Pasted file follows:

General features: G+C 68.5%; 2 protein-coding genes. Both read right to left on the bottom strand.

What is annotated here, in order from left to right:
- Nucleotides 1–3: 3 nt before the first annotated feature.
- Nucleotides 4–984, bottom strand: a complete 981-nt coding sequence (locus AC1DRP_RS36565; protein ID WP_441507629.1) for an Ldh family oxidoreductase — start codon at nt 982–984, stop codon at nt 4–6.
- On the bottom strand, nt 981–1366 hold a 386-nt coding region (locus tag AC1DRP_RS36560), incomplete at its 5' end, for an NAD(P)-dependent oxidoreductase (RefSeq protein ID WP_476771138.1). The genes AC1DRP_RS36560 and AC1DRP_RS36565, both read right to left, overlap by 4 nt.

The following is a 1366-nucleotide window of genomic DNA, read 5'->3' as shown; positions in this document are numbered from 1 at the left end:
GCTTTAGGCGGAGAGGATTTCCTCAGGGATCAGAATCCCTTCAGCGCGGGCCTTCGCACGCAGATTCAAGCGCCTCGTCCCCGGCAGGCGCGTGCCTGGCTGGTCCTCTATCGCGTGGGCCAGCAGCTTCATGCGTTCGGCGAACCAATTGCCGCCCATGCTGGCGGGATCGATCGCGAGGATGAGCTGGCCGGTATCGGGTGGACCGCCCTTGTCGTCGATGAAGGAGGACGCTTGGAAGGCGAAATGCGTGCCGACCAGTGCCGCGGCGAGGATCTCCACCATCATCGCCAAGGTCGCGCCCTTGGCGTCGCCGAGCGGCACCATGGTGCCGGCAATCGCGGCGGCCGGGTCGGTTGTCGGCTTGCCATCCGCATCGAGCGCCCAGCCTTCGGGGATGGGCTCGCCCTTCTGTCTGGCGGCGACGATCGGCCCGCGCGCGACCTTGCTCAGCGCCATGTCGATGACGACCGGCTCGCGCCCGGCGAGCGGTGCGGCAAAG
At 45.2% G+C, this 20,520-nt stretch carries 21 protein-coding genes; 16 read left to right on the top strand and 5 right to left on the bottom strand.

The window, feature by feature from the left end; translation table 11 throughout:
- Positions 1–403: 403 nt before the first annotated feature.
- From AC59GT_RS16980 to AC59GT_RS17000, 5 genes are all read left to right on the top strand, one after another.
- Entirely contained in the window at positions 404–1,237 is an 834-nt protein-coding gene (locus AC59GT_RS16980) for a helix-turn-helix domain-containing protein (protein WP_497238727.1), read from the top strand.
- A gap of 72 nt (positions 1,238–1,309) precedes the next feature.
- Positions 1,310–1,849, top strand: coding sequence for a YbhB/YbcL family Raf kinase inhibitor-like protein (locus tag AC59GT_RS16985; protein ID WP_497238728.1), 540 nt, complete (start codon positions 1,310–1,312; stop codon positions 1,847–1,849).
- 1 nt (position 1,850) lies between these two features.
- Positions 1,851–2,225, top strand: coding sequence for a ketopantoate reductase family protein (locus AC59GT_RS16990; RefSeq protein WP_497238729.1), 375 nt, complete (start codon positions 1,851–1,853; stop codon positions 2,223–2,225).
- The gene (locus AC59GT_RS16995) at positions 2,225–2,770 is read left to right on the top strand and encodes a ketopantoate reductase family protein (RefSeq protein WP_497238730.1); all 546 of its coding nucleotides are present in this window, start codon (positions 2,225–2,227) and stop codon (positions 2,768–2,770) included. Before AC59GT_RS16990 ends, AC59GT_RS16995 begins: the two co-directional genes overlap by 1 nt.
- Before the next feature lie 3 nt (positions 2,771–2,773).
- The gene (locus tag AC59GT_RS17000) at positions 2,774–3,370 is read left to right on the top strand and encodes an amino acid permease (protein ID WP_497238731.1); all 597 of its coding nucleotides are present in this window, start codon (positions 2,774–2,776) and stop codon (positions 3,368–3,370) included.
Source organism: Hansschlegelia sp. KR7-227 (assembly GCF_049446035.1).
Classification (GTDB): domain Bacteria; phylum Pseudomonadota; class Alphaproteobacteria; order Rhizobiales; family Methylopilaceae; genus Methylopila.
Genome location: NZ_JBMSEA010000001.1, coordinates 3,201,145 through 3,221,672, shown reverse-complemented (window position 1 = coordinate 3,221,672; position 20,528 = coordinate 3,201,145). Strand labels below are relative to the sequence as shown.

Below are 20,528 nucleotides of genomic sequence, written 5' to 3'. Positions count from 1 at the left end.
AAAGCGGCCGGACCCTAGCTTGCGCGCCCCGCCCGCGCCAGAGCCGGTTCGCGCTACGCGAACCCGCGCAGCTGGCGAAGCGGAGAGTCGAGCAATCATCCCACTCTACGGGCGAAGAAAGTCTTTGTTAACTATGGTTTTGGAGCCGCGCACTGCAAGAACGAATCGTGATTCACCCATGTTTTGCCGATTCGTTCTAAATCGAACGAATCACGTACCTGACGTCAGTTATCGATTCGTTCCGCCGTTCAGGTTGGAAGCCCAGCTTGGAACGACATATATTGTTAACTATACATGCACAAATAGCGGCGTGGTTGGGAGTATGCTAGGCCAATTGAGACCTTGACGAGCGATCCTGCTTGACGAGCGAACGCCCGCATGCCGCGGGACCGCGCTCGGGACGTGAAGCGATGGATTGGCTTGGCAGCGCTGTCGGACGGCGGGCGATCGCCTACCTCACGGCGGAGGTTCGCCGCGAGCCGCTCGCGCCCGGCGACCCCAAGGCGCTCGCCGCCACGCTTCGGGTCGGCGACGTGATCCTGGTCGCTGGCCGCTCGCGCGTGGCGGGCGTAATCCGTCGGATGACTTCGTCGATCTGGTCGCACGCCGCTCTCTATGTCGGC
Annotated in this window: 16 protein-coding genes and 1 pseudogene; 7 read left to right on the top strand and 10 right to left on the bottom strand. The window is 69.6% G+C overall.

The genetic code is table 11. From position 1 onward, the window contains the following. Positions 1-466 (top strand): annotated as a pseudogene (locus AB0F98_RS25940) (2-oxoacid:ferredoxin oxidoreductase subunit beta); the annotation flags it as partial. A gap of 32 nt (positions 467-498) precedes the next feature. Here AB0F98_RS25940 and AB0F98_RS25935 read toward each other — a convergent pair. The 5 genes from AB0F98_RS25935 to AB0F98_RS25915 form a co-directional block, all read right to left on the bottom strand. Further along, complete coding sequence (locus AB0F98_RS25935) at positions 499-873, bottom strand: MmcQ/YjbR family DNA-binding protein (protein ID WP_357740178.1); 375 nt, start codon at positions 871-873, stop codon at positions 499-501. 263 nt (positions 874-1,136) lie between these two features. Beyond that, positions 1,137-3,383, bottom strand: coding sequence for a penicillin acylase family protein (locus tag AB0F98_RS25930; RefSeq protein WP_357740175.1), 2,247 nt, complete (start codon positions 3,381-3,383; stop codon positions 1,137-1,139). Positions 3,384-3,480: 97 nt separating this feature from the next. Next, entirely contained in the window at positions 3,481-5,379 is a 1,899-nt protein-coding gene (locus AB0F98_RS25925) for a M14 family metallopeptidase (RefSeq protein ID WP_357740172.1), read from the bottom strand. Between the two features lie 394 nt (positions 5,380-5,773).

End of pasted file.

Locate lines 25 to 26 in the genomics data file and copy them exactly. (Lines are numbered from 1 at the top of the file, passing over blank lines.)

Annotated in this window: 16 protein-coding genes and 1 pseudogene; 7 read left to right on the top strand and 10 right to left on the bottom strand. The window is 69.6% G+C overall.

The genetic code is table 11. From position 1 onward, the window contains the following. Positions 1-466 (top strand): annotated as a pseudogene (locus AB0F98_RS25940) (2-oxoacid:ferredoxin oxidoreductase subunit beta); the annotation flags it as partial. A gap of 32 nt (positions 467-498) precedes the next feature. Here AB0F98_RS25940 and AB0F98_RS25935 read toward each other — a convergent pair. The 5 genes from AB0F98_RS25935 to AB0F98_RS25915 form a co-directional block, all read right to left on the bottom strand. Further along, complete coding sequence (locus AB0F98_RS25935) at positions 499-873, bottom strand: MmcQ/YjbR family DNA-binding protein (protein ID WP_357740178.1); 375 nt, start codon at positions 871-873, stop codon at positions 499-501. 263 nt (positions 874-1,136) lie between these two features. Beyond that, positions 1,137-3,383, bottom strand: coding sequence for a penicillin acylase family protein (locus tag AB0F98_RS25930; RefSeq protein WP_357740175.1), 2,247 nt, complete (start codon positions 3,381-3,383; stop codon positions 1,137-1,139). Positions 3,384-3,480: 97 nt separating this feature from the next. Next, entirely contained in the window at positions 3,481-5,379 is a 1,899-nt protein-coding gene (locus AB0F98_RS25925) for a M14 family metallopeptidase (RefSeq protein ID WP_357740172.1), read from the bottom strand. Between the two features lie 394 nt (positions 5,380-5,773).